Luke Kennard was a promising young player for the Detroit Pistons until he was dealt last year to the Los Angeles Clippers. Now paid extremely well, Kennard has not played at all for the Clippers in their first two playoff games. Should Pistons fans feel sympathy for him?
Two games into the NBA playoffs, Luke Kennard’s new team has won as many games as his old team: 0.
One of the biggest stories so far in the NBA playoffs has been the Los Angeles Clippers, who many thought had a legitimate shot at winning the championship.
However, the Clips came out stumbling out of the starting blocks, losing their first two games, at home, to the Dallas Mavericks.
The Clippers had five more wins then the Mavericks in the regular season, making the two losses at home even more shocking.
One player who can not be blamed for the Clipper catastrophic start to the post-season is former Detroit Piston Luke Kennard. That is because he did not play a single minute in either game.
Kennard is a very well paid benchwarmer. After being traded to Los Angeles by the Detroit Pistons on November 29, the Clippers inked the 6-foot-5 Duke product to a four-year, $64 million contract extension.
The fact the Clippers are not doing well, and a player they are paying $64 million can not get in a game, has been noticed.
Kennard might be paid like a starter but he only started 17 of the 63 games he played for the Clippers. His 19.6 minutes a game average was actually the lowest of his four-year career.
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For his first three seasons, Kennard was with the Pistons. He was seen as a promising player who also connected with the fan base.
Based on his past history in the Motor City, should Detroit Pistons fans feel bad for Kennard?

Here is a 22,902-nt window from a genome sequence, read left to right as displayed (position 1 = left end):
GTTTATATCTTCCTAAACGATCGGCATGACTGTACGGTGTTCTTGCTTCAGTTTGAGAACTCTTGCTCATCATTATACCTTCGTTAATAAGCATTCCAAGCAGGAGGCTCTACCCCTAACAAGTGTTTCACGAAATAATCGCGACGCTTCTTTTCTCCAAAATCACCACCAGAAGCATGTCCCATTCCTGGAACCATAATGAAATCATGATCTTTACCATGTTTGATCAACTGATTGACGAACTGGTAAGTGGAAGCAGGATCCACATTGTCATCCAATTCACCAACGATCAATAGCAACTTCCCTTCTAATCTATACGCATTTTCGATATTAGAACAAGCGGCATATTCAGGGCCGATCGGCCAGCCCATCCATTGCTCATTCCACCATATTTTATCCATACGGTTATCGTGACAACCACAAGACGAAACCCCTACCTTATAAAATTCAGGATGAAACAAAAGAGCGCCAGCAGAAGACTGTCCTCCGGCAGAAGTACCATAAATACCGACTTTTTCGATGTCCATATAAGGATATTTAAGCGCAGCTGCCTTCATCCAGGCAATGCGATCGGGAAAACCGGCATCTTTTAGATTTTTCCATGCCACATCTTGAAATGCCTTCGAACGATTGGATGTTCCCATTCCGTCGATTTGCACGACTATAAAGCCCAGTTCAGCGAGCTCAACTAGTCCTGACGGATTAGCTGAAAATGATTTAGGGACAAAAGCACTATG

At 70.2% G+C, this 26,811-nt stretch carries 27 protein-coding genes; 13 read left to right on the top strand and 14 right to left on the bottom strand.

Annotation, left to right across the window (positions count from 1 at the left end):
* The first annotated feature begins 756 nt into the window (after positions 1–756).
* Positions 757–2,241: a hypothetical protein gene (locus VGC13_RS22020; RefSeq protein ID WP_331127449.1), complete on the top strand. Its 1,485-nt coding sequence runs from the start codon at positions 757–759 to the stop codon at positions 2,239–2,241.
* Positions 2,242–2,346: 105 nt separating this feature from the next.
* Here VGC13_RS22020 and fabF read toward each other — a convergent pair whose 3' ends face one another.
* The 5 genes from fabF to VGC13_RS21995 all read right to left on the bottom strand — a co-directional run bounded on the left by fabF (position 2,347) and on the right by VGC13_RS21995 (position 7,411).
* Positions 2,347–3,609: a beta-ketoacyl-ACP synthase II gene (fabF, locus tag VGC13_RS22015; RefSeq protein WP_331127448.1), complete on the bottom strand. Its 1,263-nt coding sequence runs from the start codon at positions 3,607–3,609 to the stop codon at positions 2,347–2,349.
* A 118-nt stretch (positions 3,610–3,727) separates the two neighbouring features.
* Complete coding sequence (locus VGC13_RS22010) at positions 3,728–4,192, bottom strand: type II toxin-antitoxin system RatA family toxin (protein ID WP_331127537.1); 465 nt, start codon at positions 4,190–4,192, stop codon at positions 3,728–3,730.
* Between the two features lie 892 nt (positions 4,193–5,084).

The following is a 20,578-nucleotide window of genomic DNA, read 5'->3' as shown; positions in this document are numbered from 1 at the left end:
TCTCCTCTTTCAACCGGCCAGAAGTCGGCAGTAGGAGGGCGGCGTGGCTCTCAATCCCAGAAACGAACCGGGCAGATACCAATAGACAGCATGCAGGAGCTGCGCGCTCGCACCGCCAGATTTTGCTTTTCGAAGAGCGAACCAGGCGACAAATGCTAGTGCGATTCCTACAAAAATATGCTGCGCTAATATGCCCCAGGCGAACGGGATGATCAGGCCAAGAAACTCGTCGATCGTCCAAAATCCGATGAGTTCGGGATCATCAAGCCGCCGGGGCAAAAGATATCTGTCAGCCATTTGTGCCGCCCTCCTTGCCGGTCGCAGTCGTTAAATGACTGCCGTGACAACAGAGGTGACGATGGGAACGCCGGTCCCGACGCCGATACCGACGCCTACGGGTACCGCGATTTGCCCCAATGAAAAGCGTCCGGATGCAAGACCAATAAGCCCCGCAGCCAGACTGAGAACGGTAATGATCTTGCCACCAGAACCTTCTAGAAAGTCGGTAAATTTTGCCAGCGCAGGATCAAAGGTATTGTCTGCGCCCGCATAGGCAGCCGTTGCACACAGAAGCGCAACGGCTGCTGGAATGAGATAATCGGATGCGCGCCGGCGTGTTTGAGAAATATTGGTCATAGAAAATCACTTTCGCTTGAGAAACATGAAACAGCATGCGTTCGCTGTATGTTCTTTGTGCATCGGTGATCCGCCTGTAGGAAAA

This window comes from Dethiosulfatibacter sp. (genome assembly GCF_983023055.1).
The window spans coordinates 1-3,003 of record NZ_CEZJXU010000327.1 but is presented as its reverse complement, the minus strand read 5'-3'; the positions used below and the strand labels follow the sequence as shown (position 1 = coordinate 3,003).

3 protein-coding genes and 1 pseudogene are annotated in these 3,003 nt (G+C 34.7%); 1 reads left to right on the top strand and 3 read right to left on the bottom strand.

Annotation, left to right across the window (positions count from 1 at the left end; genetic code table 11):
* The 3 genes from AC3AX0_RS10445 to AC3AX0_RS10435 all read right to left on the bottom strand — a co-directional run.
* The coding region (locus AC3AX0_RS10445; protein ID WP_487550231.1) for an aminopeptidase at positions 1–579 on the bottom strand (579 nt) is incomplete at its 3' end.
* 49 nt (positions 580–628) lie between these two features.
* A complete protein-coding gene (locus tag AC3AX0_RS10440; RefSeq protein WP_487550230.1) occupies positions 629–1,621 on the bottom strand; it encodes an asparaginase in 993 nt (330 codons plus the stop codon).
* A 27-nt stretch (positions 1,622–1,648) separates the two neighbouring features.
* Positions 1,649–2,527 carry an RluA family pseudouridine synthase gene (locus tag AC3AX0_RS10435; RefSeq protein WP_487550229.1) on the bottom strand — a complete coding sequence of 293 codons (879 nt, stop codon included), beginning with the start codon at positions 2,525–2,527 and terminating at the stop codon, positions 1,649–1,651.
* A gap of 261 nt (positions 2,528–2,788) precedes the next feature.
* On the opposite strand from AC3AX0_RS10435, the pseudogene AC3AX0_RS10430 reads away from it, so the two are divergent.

Luke Kennard was the No. 12 overall pick by Detroit in the 2017 draft. A deadly three-point shooter, Kennard by his third year was averaging 15.8 points and shooting 40% from three.
Kennard’s star then began to dim.
Due to bilateral knee tendinitis, he played just 28 games in 2019-20. Then, Detroit brought in Troy Weaver last summer to run the basketball operations.
Weaver had no stake in Kennard, not having been around when he was drafted. He just saw a guy with bad knees, who after the 2020-21 season would a restricted free agent and expecting to be paid a lot of money. Due to Blake Griffin’s contract, salary cap space would not be plentiful in the summer of 2021.
So Weaver decided to ship out Kennard. As part of a massive three-team trade between the Pistons, Clippers and Brooklyn Nets, Kennard ended up in Southern California and a teammate of Kawi Leonard and Paul George.
(The Pistons ended up with the draft pick that turned into Saddiq Bey, so it pretty much worked out for them)
2 good reasons Detroit fans should be sad for Luke Kennard
- Unlike, Blake Griffin and Derrick Rose, Kennard did not ask to leave. He was traded in a move to improve the team in GM Troy Weaver’s mind.
- Kennard was always a model citizen and never badmouthed Detroit. Why wouldn’t you root for him to succeed?
2 good reasons Detroit fans could care less about Luke Kennard
- Luke got paid, and he is with what is supposed to be one of the top teams in the NBA. The fact he can’t crack their lineup is not my problem.
- My heart breaks that the poor Clippers and Kawhi and ‘Playoff P’ are going down in flames (NOT). Kennard looked good for Detroit when they played the Bucks in the playoffs, if he played, he would probably help them, so glad he is not playing.
There are a lot of former Detroit Pistons in the playoffs. It makes one wonder why Detroit has not won a playoff game in 12 years, when they have so many ex-players having key roles on playoff teams.
But Luke Kennard is not one of those playing a key role. Can you handle it?